Someone could just use an ISP not participating in the filter. However people searching for this content likely know they can be traced and will likely be using proxies etc. anyway. Using proxies means they could access filtered sites through an ISP participating in the filter as well.

It is hard (practically, and mentally) for three people to keep on top of child sex abuse sites that, one would assume, change locations at a frequent pace, while, apparently, reviewing every site on the list monthly.

The filter system becomes a single point of attack for people with bad intentions.

The DIA, in their January 2010 Code of Practice (pdf) even admit that:

  • “The system also will not remove illegal content from its location on the Internet, nor prosecute the creators or intentional consumers of this material.” and that
  • “The risk of inadvertent exposure to child sexual abuse images is low.”

Anonymity

The Code of Practice says:

“6.1          During the course of the filtering process the filtering system will log data related to the website requested, the identity of the ISP that the request was directed from, and the requester’s IP address.
6.2          The system will anonymise the IP address of each person requesting a website on the filtering list and no information enabling the identification of an individual will be stored.”

“6.5          Data shall not be used in support of any investigation or enforcement activity undertaken by the Department.” and that

“5.4          The process for the submission of an appeal shall:
•    be expressed and presented in clear and conspicuous manner;
•    ensure the privacy of the requester is maintained by allowing an appeal to be lodged anonymously.”

Anonymity seems to be a pretty key message throughout the Code of Practice.

However…

In response to an Official Information Act request, the DIA said:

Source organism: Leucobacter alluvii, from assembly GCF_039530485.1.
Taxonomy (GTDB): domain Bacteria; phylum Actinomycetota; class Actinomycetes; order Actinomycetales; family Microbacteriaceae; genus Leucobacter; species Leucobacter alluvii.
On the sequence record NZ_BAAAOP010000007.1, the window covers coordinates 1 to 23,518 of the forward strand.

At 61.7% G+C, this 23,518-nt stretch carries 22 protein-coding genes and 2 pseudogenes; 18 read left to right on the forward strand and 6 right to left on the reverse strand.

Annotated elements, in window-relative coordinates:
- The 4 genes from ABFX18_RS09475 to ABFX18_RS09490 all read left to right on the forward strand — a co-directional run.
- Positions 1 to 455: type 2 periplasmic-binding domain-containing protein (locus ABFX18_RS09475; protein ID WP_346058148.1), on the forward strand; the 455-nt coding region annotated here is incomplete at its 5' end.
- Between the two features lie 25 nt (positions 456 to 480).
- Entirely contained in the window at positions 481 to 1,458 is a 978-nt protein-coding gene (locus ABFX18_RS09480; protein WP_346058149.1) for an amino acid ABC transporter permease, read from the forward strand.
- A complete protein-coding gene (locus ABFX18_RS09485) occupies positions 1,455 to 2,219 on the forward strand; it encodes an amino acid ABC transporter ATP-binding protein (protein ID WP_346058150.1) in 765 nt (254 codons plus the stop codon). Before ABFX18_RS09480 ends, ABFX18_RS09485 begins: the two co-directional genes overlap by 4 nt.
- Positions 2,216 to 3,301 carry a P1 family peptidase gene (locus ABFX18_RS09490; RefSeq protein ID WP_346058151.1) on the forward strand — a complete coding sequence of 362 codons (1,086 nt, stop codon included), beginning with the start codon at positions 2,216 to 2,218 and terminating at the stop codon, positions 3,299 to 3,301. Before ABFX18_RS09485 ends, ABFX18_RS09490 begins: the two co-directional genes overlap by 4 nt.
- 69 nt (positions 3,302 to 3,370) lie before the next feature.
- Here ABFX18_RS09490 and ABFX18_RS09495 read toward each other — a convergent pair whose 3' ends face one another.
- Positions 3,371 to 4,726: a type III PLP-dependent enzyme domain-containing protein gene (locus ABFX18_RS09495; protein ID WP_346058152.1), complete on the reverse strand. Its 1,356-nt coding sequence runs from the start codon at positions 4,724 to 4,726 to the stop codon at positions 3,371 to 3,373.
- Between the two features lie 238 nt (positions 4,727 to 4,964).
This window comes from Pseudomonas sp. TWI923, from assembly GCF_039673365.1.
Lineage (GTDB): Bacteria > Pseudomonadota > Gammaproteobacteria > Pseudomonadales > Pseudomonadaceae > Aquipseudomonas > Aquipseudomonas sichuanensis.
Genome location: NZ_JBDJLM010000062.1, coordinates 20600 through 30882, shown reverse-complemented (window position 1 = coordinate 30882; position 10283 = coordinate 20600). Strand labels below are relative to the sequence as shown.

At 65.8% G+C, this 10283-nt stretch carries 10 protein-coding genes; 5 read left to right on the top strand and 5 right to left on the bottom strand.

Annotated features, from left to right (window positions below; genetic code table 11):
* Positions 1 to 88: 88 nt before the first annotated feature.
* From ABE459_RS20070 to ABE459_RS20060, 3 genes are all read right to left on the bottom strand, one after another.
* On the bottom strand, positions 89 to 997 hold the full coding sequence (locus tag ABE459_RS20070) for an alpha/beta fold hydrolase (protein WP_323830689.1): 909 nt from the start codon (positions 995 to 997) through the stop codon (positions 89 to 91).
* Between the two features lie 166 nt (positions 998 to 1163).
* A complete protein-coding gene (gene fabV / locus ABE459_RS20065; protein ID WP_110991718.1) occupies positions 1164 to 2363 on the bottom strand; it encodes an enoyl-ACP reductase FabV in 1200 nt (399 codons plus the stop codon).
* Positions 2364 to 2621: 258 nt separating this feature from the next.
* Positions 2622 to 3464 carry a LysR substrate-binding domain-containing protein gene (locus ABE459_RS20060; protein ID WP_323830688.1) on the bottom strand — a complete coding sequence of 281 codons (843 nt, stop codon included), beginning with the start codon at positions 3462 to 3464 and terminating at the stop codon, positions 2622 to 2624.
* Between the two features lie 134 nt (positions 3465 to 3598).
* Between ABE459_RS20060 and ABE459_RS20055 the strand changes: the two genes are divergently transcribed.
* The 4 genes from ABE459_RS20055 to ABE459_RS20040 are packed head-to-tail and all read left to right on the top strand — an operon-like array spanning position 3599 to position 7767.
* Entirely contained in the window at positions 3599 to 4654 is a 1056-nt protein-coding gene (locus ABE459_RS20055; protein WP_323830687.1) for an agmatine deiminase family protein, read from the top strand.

“When a request to access a website on the filtering list is blocked the system retains the IP address of the computer from which the request originated. This information is retained for up to 30 days for system maintenance releases and then deleted.” [emphasis mine]

Update: The DIA says that the IP address is changed to 0.0.0.0 by the system.

The site that people are directed to when they try to access a URL on the blacklist (http://dce.net.nz) is using Google Analytics. The DIA talk the talk about the privacy and anonymity around the filter, but they don’t walk the walk by sending information about New Zealand internet users to Google in the United States. It’s possible this is how the DIA gets the data on device type etc. that they use in their reports. Because anyone can simply visit the site (like me, just now) those statistics wouldn’t be accurate.

DCE filter Google Analytics

From the Independent Reference Group’s August 2011 (pdf) minutes:

“Andrew Bowater asked whether the Censorship Compliance Unit can identify whether a person who is being prosecuted has been blocked by the filtering system. Using the hash value of the filtering system’s blocking page, Inspectors of Publications now check seized computers to see if it has been blocked by the filtering system. The Department has yet to come across an offender that has been blocked by the filter.”